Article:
The Mexican Cream has been discovered to cure all sorts of ailments. Besides the prescribed canine ear infection remedy we were using it for, our collection of users discovered it cures excema, mosquito bites, poison ivy rash, acne, hives, shyness and even makes a nice vinaigrette. Problem is, it’s hard to get the Mexican Cream unless you’re in Mexico. I was having friends mule large quantities across the border for me every time they vacationed.

After a while I felt like my requests were a bit of an imposition so, like the moron I know myself to be, I started searching the web for sites to purchase the medicinal elixir. I discovered that you can’t just purchase International drugs off the internet no matter how benign the compound may be. This is why there are tunnels, false bottomed trucks, stealth airplanes, and highly paid drug runners. What isn’t prevented from happening is the solicitation to try and purchase said chemicals after looking at a Farmacia site on the web.

So now, I am not only popular with the marketing departments of Sears, Crate and Barrel, and Oriental Trading Company, but I also am interesting to Farmacia Mexicana. I love my newfound international intrigue.

The Illusion of Stimulus

Monday, February 9, 2009

With all the billions of cash ready to be dumped into the system one needs to question... where is the cash coming from? Was it tucked under the White House mattresses? Squirreled away in faux soup cans in the pantries of the DC elite? Apparently like some David Copperfield illusion we’re just going to make it appear.

I was levitated by David Copperfield in 1986. Called up on stage as the pre-arranged lightweight audience member who would fit on the levitation apparatus. David danced starry-eyed me around the stage till I was not only dazed with the headiness of being in front of an audience, I was dizzy from the twirling. He laid me on the suspension board, leaned over and as he kissed my cheek whispered “Don’t move or you will fall.” He then proceeded to do a solo dance I could only catch out of the corner of my eye.

In my disoriented state he proceeded with the illusion of levitating me, knocking the supports out from under the board, passing a glitzy hoola hoop around my body. To this day I have no idea how he did it, but also to this day, I’m glad the illusion was a success.

While I had no idea how Copperfield’s trick would come out, I was pretty sure I wouldn’t fall. I’m not so sure Congress’ trick is going to turn out such good results. As I watch home after home around me foreclose. As I hear the challenges of my friends and neighbors and the powerful impact the downturn in the economy is having I feel a little disoriented.

Certainly I’m no economist, but there seems to be a lot of starry eyed hope in the path we’re pursuing. Americans on the whole are an industrious people. There is something in most of us that values work and connects that those willing to risk should also be able to attain a reward. Seems we’re moving toward a state that wants to remove all of that.

As Congress proceeds to knock the supports out from under our board, devaluing the dollar in the process. I think too many of us are obediently lying still so we don’t fall. It will be a grand trick if it works. The only way it will work is if it puts more of us back to work.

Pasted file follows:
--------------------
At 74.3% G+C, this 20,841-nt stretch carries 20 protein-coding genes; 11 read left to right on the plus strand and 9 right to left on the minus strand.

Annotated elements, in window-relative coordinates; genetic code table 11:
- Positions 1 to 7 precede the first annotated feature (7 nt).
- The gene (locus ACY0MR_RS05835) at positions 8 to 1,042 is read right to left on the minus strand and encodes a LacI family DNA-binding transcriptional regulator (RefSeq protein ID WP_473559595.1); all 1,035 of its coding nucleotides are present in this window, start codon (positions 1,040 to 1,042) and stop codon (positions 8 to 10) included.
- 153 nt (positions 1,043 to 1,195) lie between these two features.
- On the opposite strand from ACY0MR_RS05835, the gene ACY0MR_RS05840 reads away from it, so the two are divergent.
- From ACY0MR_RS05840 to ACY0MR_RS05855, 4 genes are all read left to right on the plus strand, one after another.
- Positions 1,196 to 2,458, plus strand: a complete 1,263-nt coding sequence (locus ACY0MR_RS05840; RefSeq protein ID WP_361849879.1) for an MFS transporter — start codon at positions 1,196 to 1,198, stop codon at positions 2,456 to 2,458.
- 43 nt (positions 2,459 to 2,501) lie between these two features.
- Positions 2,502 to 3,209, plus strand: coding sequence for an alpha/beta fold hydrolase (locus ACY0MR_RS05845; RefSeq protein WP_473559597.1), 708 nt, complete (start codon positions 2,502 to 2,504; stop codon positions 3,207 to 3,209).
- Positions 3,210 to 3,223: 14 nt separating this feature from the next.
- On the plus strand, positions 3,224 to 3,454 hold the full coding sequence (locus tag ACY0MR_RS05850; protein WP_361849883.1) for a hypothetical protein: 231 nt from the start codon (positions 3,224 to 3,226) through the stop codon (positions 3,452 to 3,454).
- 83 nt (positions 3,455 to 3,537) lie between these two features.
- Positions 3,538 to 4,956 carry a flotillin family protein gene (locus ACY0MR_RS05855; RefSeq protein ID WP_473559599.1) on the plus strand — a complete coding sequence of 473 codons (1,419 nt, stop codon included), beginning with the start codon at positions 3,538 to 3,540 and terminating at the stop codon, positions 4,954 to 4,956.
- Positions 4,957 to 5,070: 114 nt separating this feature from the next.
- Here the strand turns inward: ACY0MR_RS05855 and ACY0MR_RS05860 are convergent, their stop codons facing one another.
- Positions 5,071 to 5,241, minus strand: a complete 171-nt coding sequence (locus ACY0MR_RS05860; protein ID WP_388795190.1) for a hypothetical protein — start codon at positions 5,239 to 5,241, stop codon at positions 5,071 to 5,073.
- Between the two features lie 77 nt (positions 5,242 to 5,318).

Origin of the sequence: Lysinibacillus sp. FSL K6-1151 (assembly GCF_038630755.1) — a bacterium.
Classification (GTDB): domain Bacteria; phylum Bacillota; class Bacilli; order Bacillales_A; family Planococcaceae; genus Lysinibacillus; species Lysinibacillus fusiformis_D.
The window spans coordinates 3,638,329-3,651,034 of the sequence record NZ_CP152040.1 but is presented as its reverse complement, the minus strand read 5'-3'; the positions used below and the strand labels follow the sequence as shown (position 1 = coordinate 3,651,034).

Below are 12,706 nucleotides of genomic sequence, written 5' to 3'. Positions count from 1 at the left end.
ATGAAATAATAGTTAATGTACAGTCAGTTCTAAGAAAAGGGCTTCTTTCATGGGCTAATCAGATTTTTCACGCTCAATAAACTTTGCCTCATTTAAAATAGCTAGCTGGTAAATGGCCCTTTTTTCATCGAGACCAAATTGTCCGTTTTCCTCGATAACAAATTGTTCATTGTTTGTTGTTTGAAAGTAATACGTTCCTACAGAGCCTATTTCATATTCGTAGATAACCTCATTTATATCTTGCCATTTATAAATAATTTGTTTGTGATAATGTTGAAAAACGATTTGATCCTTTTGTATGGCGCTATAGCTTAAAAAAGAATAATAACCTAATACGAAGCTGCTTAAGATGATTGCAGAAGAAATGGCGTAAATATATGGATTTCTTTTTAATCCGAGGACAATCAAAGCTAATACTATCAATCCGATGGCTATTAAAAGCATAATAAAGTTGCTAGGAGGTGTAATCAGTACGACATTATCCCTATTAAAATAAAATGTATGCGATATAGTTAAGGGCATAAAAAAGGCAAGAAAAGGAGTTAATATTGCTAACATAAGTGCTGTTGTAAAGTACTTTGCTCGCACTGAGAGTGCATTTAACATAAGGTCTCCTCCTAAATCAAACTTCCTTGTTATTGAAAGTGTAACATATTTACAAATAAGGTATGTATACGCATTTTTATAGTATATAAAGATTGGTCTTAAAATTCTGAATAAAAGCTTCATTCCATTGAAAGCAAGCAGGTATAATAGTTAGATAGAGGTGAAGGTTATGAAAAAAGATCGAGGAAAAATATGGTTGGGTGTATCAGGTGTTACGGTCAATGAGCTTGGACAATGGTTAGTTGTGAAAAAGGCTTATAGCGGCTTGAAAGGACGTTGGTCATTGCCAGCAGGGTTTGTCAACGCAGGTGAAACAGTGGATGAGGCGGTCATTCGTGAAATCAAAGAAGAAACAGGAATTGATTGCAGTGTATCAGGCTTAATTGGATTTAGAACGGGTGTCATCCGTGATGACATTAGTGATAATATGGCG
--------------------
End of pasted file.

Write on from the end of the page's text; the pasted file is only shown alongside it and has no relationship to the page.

Friday, February 6, 2009

Due to the aforementioned plague, I lost my voice. Not the kind of ‘lost my voice’ I’ve endured before where my voice merely sounded like I was Peter Brady going through puberty. No, this time it was completely gone. If I took unbearably large breaths I could make a few audible squeaks, but this required the lung capacity of a professional tubaist, which I am not. So mostly I fell silent.

The kids loved it. Suddenly they had a valid excuse for not hearing me. Their dreams had come true. Fortunately, I have seen the Sound of Music a few times and quickly adopted the communication style of Captain Von Trapp. Whistling for each of the kids with numerical blasts representative of their birth order. This new summons also brought soldier-like efficiency. After a few short blasts one of the kids would immediately appear. It was like magic.

I’ve got a few friends who struggle with their voices. One gets botox injections in the vocal cords to alleviate her malady. All I can say is after going through a day not being able to make a sound, I can see why someone would endure such treatment. Though it would take a bit of bravery to sit still for the injection.

I’m pretty sure my symptom is merely the celestial suggestion that I just shut up for a while. Normally my brain operates like a humming bird on speed. My mouth is often close behind. Nothing useful unfortunately. If I had put my mental energy to use, I might have a few patents right now, cured a disease or at least cleaned up my office. All I’ve got to show for it are bags under my eyes and a a notebook of Seussical diagrams.

But this recent quiet has caused me to reflect a little. One of my favorite (albeit ignored) scriptures is “Be still, and know that I am God.” Ps 46:10 There is something powerful in stillness. Yet I rarely engage in it unless I’m in yoga class or church. I always enjoy it and then blather on with my day.

This disease imposed stillness has left me isolated, frustrated, resigned and ultimately peaceful. I’ve found this cycle is the way I deal with most of my life, and if I would voluntarily be a little more still I am confident I would get to ‘peaceful’ a lot faster.


Thursday, February 5, 2009

I was recently hit by a virulent plague. Likely my exposure to this uber toxin came while volunteering at my kids school. It’s a cesspool of bacteria. I honestly don’t know how the brave teachers survive day in and day out in the trenches.